Steven Levy

Stories by Steven Levy

  • Can Snooping Stop Terrorism?

    It's official: the Pentagon's Terrorism (formerly total) Information Awareness program has been a Total Institutional Disaster. Last month Congress pulled the plug on the Department of Advanced Research Projects Agency's (DARPA) high-tech initiative to identify terrorist threats. Certainly everyone concerned with the ability of the government to snoop on its citizens should be satisfied that, in this case at least, legislators stood up for the sanctity of personal information. But I suggest we go easy on the celebrations.First some explanation. DARPA, the DoD agency known for developing cutting-edge technology for the military that often benefits all of us (best example: the Internet), jumped into the post-9/11 effort to prevent terrorism with a plan that would, in part, "mine" massive amounts of records, including personal transactions of U.S. citizens. The Orwellian implications proved fatal, and Congress closed down that project (while DARPA itself continues). Still, the project...
  • Words On The Wired Age

    Is it a coincidence that when the tech industry hit bottom, there seemed to be fewer good books on geeky topics? And now that digital mojo is making a comeback on Wall Street, all of a sudden there's a wealth of tomes that touch on tech? Here's a sampling of some of the better selections from the wired-book bag, beginning with an eponymous volume.Wired--A Romance. In mid-1992, I got a call from Kevin Kelly, an editor I knew. He was soliciting stories for a new magazine aspiring to become the flagship of the digital age. I agreed to do a big story for him (and appear on the masthead, unpaid, as a contributing writer, an arrangement that continues), but asked for my travel expenses in advance. The whole thing sounded shaky to me.Little did I know that Wired, founded by a dreamy but iron-willed visionary named Louis Rossetto, would indeed fulfill some of his seemingly delusional plans. For several years Wired was the bible of the tech world, blowing minds with the latest silicon...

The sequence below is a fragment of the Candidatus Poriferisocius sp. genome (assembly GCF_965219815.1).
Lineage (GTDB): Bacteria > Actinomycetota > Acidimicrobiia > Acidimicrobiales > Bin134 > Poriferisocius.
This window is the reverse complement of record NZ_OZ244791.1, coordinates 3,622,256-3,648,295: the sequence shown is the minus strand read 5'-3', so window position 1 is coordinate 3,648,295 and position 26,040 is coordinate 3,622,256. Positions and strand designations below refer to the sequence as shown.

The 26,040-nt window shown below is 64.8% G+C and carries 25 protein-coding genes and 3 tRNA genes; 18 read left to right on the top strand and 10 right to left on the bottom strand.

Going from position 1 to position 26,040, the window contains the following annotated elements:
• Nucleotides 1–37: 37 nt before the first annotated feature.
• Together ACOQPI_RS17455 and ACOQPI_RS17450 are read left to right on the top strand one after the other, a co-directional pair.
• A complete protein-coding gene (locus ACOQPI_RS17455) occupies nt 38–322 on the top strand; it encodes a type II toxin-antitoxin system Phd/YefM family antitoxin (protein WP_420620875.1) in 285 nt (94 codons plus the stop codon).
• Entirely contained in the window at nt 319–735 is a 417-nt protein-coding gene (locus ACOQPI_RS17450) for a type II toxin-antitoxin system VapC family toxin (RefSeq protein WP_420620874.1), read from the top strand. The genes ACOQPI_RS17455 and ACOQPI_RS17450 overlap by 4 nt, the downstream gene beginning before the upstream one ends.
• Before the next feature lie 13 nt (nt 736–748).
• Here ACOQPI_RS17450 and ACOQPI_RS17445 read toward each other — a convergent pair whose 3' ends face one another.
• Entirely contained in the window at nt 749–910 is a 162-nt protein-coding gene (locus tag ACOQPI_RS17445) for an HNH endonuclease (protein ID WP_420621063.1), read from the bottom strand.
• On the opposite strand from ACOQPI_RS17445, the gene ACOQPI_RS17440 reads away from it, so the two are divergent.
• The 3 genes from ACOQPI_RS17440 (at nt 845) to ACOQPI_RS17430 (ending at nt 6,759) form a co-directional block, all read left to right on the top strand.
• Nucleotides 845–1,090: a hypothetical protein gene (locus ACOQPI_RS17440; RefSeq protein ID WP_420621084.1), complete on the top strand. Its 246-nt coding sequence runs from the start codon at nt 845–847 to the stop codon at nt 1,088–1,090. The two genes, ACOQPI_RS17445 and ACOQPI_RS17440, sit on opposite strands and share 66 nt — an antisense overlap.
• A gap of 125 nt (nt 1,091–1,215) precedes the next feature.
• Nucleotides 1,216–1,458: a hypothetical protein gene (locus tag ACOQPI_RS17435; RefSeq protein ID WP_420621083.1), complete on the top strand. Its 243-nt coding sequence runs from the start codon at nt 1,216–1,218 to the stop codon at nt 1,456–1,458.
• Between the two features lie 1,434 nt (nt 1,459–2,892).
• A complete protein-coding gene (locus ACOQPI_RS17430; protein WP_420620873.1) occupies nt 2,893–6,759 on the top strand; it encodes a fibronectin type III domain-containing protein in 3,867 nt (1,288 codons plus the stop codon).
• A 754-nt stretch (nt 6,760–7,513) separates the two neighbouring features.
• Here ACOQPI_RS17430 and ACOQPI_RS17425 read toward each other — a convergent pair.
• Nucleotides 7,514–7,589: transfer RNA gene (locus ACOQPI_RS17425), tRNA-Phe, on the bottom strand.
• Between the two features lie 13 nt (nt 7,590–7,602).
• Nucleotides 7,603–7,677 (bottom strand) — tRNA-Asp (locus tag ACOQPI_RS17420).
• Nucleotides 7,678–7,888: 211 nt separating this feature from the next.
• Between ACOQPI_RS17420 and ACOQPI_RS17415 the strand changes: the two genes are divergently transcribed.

• The Oracle Speaks

    Larry Ellison has never been shy of publicity. The richest man in Silicon Valley and the relentlessly aggressive founder of the relentlessly aggressive Oracle software company has cultivated an image as a computer-industry leader more like a James Bond villain (building a $100 million 16th-century Japanese-style estate, sailing world-class vessels, flying jet-fighter planes and squiring beautiful women) than a numbers-obsessed geek. Still, it raised a few eyebrows when the unpredictable Ellison agreed to put himself under a microscope for "Softwar," an ambitious book by Matthew Symonds that comes out this week, with a running commentary in footnotes from Ellison himself. Before taking his America's Cup-contending boat Oracle BMW for a Moet Cup rematch against the champion, Alinghi, Ellison recently found time to talk to NEWSWEEK's Steven Levy about Oracle's future, the ongoing competition with Microsoft, his attempt to buy competitor PeopleSoft, his evolving management style and...
  • Larry, With Tears